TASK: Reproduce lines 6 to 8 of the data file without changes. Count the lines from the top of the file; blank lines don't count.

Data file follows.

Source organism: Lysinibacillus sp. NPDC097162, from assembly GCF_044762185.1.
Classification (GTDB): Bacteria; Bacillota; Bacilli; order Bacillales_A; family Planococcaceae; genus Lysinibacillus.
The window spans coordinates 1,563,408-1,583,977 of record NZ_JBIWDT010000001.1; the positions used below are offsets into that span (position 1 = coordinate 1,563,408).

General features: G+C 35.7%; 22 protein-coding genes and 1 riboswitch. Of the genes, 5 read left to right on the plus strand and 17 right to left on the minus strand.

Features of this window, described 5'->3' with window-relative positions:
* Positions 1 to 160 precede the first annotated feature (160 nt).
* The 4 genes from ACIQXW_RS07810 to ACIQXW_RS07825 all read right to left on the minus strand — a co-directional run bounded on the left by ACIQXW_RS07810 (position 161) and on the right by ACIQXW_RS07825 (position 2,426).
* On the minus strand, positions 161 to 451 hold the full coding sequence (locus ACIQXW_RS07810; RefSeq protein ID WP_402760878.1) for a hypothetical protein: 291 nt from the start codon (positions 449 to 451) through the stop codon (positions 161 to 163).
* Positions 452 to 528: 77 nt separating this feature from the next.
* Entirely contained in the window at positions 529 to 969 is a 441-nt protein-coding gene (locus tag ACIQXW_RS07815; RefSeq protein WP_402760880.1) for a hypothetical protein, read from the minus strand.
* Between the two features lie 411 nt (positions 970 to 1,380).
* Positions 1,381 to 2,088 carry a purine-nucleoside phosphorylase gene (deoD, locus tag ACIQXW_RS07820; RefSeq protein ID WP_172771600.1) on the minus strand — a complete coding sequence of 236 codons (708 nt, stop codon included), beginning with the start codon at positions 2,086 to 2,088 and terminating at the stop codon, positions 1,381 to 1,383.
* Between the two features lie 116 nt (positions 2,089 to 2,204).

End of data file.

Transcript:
* Positions 1 to 160 precede the first annotated feature (160 nt).
* The 4 genes from ACIQXW_RS07810 to ACIQXW_RS07825 all read right to left on the minus strand — a co-directional run bounded on the left by ACIQXW_RS07810 (position 161) and on the right by ACIQXW_RS07825 (position 2,426).
* On the minus strand, positions 161 to 451 hold the full coding sequence (locus ACIQXW_RS07810; RefSeq protein ID WP_402760878.1) for a hypothetical protein: 291 nt from the start codon (positions 449 to 451) through the stop codon (positions 161 to 163).